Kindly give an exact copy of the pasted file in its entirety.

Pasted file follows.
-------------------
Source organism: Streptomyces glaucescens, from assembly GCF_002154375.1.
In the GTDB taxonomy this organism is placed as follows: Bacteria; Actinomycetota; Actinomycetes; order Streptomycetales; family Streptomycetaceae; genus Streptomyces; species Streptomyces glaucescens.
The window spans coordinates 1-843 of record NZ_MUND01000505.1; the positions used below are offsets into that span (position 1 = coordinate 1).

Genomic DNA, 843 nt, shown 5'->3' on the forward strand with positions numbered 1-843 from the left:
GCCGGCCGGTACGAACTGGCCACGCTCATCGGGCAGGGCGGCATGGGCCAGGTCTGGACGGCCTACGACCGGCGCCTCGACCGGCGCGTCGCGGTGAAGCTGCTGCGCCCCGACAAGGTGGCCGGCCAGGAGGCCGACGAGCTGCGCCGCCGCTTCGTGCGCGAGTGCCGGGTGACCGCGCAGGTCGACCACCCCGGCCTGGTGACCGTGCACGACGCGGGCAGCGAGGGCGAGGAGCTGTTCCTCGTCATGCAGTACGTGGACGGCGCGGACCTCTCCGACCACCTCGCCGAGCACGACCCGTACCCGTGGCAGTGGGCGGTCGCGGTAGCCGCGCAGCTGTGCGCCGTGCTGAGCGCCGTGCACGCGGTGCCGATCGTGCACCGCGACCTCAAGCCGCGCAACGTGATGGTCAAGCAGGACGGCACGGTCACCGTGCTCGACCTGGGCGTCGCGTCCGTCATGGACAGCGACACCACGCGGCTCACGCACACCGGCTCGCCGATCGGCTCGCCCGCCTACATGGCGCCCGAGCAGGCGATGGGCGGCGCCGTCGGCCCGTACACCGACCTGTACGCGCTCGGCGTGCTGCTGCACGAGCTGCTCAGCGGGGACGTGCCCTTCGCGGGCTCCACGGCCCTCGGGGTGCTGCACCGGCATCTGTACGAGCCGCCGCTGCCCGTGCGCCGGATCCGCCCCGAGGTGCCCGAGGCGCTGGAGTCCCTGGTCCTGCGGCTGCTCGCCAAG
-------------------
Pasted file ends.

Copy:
Source organism: Streptomyces glaucescens, from assembly GCF_002154375.1.
In the GTDB taxonomy this organism is placed as follows: Bacteria; Actinomycetota; Actinomycetes; order Streptomycetales; family Streptomycetaceae; genus Streptomyces; species Streptomyces glaucescens.
The window spans coordinates 1-843 of record NZ_MUND01000505.1; the positions used below are offsets into that span (position 1 = coordinate 1).

Genomic DNA, 843 nt, shown 5'->3' on the forward strand with positions numbered 1-843 from the left:
GCCGGCCGGTACGAACTGGCCACGCTCATCGGGCAGGGCGGCATGGGCCAGGTCTGGACGGCCTACGACCGGCGCCTCGACCGGCGCGTCGCGGTGAAGCTGCTGCGCCCCGACAAGGTGGCCGGCCAGGAGGCCGACGAGCTGCGCCGCCGCTTCGTGCGCGAGTGCCGGGTGACCGCGCAGGTCGACCACCCCGGCCTGGTGACCGTGCACGACGCGGGCAGCGAGGGCGAGGAGCTGTTCCTCGTCATGCAGTACGTGGACGGCGCGGACCTCTCCGACCACCTCGCCGAGCACGACCCGTACCCGTGGCAGTGGGCGGTCGCGGTAGCCGCGCAGCTGTGCGCCGTGCTGAGCGCCGTGCACGCGGTGCCGATCGTGCACCGCGACCTCAAGCCGCGCAACGTGATGGTCAAGCAGGACGGCACGGTCACCGTGCTCGACCTGGGCGTCGCGTCCGTCATGGACAGCGACACCACGCGGCTCACGCACACCGGCTCGCCGATCGGCTCGCCCGCCTACATGGCGCCCGAGCAGGCGATGGGCGGCGCCGTCGGCCCGTACACCGACCTGTACGCGCTCGGCGTGCTGCTGCACGAGCTGCTCAGCGGGGACGTGCCCTTCGCGGGCTCCACGGCCCTCGGGGTGCTGCACCGGCATCTGTACGAGCCGCCGCTGCCCGTGCGCCGGATCCGCCCCGAGGTGCCCGAGGCGCTGGAGTCCCTGGTCCTGCGGCTGCTCGCCAAG